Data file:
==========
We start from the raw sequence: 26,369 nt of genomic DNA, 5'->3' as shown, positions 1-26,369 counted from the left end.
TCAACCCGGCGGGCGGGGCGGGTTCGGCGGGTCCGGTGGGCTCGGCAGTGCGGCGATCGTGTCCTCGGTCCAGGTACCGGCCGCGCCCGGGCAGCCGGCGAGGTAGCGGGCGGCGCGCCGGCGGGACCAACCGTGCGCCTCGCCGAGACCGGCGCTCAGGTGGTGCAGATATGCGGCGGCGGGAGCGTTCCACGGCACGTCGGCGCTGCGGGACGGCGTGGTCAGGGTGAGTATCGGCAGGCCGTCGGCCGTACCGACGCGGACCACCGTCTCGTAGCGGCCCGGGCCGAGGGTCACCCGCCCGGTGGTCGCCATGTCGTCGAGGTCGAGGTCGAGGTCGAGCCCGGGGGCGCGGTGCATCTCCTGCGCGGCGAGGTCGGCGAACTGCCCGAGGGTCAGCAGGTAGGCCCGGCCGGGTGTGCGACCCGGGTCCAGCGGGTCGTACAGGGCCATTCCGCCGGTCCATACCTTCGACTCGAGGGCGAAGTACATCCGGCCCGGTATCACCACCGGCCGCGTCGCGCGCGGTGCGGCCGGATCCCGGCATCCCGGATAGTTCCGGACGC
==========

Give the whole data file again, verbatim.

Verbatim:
We start from the raw sequence: 26,369 nt of genomic DNA, 5'->3' as shown, positions 1-26,369 counted from the left end.
TCAACCCGGCGGGCGGGGCGGGTTCGGCGGGTCCGGTGGGCTCGGCAGTGCGGCGATCGTGTCCTCGGTCCAGGTACCGGCCGCGCCCGGGCAGCCGGCGAGGTAGCGGGCGGCGCGCCGGCGGGACCAACCGTGCGCCTCGCCGAGACCGGCGCTCAGGTGGTGCAGATATGCGGCGGCGGGAGCGTTCCACGGCACGTCGGCGCTGCGGGACGGCGTGGTCAGGGTGAGTATCGGCAGGCCGTCGGCCGTACCGACGCGGACCACCGTCTCGTAGCGGCCCGGGCCGAGGGTCACCCGCCCGGTGGTCGCCATGTCGTCGAGGTCGAGGTCGAGGTCGAGCCCGGGGGCGCGGTGCATCTCCTGCGCGGCGAGGTCGGCGAACTGCCCGAGGGTCAGCAGGTAGGCCCGGCCGGGTGTGCGACCCGGGTCCAGCGGGTCGTACAGGGCCATTCCGCCGGTCCATACCTTCGACTCGAGGGCGAAGTACATCCGGCCCGGTATCACCACCGGCCGCGTCGCGCGCGGTGCGGCCGGATCCCGGCATCCCGGATAGTTCCGGACGC